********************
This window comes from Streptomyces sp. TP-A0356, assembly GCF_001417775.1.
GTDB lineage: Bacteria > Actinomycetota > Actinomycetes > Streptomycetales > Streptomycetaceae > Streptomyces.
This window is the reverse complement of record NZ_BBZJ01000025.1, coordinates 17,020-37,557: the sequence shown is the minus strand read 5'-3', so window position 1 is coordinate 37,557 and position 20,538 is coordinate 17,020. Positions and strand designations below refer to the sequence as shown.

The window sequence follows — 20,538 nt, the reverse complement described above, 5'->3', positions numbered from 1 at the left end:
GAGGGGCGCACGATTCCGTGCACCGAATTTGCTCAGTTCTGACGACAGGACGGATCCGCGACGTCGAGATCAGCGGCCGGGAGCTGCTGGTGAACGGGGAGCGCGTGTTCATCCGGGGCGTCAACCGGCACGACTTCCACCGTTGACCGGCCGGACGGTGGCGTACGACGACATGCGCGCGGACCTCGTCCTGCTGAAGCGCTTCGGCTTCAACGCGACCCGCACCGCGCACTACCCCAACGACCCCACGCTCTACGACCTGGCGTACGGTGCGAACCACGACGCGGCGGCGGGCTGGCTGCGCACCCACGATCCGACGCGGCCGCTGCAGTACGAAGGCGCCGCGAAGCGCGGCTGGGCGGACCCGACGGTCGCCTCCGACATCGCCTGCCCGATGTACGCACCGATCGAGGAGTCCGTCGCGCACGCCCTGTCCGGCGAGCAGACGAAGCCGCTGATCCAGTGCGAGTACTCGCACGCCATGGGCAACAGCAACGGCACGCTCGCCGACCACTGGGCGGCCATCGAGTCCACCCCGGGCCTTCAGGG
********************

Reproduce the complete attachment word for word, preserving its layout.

This window comes from Streptomyces sp. TP-A0356, assembly GCF_001417775.1.
GTDB lineage: Bacteria > Actinomycetota > Actinomycetes > Streptomycetales > Streptomycetaceae > Streptomyces.
This window is the reverse complement of record NZ_BBZJ01000025.1, coordinates 17,020-37,557: the sequence shown is the minus strand read 5'-3', so window position 1 is coordinate 37,557 and position 20,538 is coordinate 17,020. Positions and strand designations below refer to the sequence as shown.

The window sequence follows — 20,538 nt, the reverse complement described above, 5'->3', positions numbered from 1 at the left end:
GAGGGGCGCACGATTCCGTGCACCGAATTTGCTCAGTTCTGACGACAGGACGGATCCGCGACGTCGAGATCAGCGGCCGGGAGCTGCTGGTGAACGGGGAGCGCGTGTTCATCCGGGGCGTCAACCGGCACGACTTCCACCGTTGACCGGCCGGACGGTGGCGTACGACGACATGCGCGCGGACCTCGTCCTGCTGAAGCGCTTCGGCTTCAACGCGACCCGCACCGCGCACTACCCCAACGACCCCACGCTCTACGACCTGGCGTACGGTGCGAACCACGACGCGGCGGCGGGCTGGCTGCGCACCCACGATCCGACGCGGCCGCTGCAGTACGAAGGCGCCGCGAAGCGCGGCTGGGCGGACCCGACGGTCGCCTCCGACATCGCCTGCCCGATGTACGCACCGATCGAGGAGTCCGTCGCGCACGCCCTGTCCGGCGAGCAGACGAAGCCGCTGATCCAGTGCGAGTACTCGCACGCCATGGGCAACAGCAACGGCACGCTCGCCGACCACTGGGCGGCCATCGAGTCCACCCCGGGCCTTCAGGG